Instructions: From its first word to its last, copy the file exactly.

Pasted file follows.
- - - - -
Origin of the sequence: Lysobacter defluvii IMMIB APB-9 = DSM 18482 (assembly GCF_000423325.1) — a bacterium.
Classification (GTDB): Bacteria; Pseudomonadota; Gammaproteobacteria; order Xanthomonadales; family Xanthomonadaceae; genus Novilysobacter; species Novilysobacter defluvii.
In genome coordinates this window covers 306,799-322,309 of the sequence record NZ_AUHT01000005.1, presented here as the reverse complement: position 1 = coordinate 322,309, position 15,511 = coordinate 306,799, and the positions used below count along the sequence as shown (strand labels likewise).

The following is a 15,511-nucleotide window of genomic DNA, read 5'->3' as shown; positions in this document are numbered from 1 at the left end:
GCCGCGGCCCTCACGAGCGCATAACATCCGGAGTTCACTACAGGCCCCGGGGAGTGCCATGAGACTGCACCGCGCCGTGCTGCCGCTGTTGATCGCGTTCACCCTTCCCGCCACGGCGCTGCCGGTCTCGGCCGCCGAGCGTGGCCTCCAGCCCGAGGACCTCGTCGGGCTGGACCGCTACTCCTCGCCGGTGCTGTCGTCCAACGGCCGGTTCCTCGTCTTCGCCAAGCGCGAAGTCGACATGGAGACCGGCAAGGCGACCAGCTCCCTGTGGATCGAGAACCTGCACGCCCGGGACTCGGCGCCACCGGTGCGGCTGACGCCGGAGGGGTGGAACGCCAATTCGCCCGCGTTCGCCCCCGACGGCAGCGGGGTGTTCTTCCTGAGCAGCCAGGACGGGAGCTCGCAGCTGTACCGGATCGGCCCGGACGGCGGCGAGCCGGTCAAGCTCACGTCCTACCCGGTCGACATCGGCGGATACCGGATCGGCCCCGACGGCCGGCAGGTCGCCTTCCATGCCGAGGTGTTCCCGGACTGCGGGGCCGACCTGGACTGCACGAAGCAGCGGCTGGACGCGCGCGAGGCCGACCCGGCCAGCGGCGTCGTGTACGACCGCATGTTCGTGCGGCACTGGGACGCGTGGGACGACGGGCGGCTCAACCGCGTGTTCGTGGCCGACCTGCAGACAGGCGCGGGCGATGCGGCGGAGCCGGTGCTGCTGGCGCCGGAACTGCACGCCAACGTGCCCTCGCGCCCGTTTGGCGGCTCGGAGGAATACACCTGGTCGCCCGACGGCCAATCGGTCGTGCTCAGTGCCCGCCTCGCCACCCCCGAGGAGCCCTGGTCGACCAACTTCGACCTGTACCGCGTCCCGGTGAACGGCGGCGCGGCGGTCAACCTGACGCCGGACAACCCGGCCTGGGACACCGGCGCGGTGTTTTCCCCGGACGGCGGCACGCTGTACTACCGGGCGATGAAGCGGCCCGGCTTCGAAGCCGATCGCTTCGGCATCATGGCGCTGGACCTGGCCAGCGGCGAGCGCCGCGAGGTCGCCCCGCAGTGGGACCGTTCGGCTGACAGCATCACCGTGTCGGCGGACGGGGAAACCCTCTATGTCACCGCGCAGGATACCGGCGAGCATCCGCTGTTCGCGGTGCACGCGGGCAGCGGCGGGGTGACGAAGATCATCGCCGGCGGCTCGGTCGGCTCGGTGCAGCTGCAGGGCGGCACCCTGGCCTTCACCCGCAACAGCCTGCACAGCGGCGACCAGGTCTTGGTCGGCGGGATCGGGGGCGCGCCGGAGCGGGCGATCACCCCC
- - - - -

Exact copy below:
Origin of the sequence: Lysobacter defluvii IMMIB APB-9 = DSM 18482 (assembly GCF_000423325.1) — a bacterium.
Classification (GTDB): Bacteria; Pseudomonadota; Gammaproteobacteria; order Xanthomonadales; family Xanthomonadaceae; genus Novilysobacter; species Novilysobacter defluvii.
In genome coordinates this window covers 306,799-322,309 of the sequence record NZ_AUHT01000005.1, presented here as the reverse complement: position 1 = coordinate 322,309, position 15,511 = coordinate 306,799, and the positions used below count along the sequence as shown (strand labels likewise).

The following is a 15,511-nucleotide window of genomic DNA, read 5'->3' as shown; positions in this document are numbered from 1 at the left end:
GCCGCGGCCCTCACGAGCGCATAACATCCGGAGTTCACTACAGGCCCCGGGGAGTGCCATGAGACTGCACCGCGCCGTGCTGCCGCTGTTGATCGCGTTCACCCTTCCCGCCACGGCGCTGCCGGTCTCGGCCGCCGAGCGTGGCCTCCAGCCCGAGGACCTCGTCGGGCTGGACCGCTACTCCTCGCCGGTGCTGTCGTCCAACGGCCGGTTCCTCGTCTTCGCCAAGCGCGAAGTCGACATGGAGACCGGCAAGGCGACCAGCTCCCTGTGGATCGAGAACCTGCACGCCCGGGACTCGGCGCCACCGGTGCGGCTGACGCCGGAGGGGTGGAACGCCAATTCGCCCGCGTTCGCCCCCGACGGCAGCGGGGTGTTCTTCCTGAGCAGCCAGGACGGGAGCTCGCAGCTGTACCGGATCGGCCCGGACGGCGGCGAGCCGGTCAAGCTCACGTCCTACCCGGTCGACATCGGCGGATACCGGATCGGCCCCGACGGCCGGCAGGTCGCCTTCCATGCCGAGGTGTTCCCGGACTGCGGGGCCGACCTGGACTGCACGAAGCAGCGGCTGGACGCGCGCGAGGCCGACCCGGCCAGCGGCGTCGTGTACGACCGCATGTTCGTGCGGCACTGGGACGCGTGGGACGACGGGCGGCTCAACCGCGTGTTCGTGGCCGACCTGCAGACAGGCGCGGGCGATGCGGCGGAGCCGGTGCTGCTGGCGCCGGAACTGCACGCCAACGTGCCCTCGCGCCCGTTTGGCGGCTCGGAGGAATACACCTGGTCGCCCGACGGCCAATCGGTCGTGCTCAGTGCCCGCCTCGCCACCCCCGAGGAGCCCTGGTCGACCAACTTCGACCTGTACCGCGTCCCGGTGAACGGCGGCGCGGCGGTCAACCTGACGCCGGACAACCCGGCCTGGGACACCGGCGCGGTGTTTTCCCCGGACGGCGGCACGCTGTACTACCGGGCGATGAAGCGGCCCGGCTTCGAAGCCGATCGCTTCGGCATCATGGCGCTGGACCTGGCCAGCGGCGAGCGCCGCGAGGTCGCCCCGCAGTGGGACCGTTCGGCTGACAGCATCACCGTGTCGGCGGACGGGGAAACCCTCTATGTCACCGCGCAGGATACCGGCGAGCATCCGCTGTTCGCGGTGCACGCGGGCAGCGGCGGGGTGACGAAGATCATCGCCGGCGGCTCGGTCGGCTCGGTGCAGCTGCAGGGCGGCACCCTGGCCTTCACCCGCAACAGCCTGCACAGCGGCGACCAGGTCTTGGTCGGCGGGATCGGGGGCGCGCCGGAGCGGGCGATCACCCCC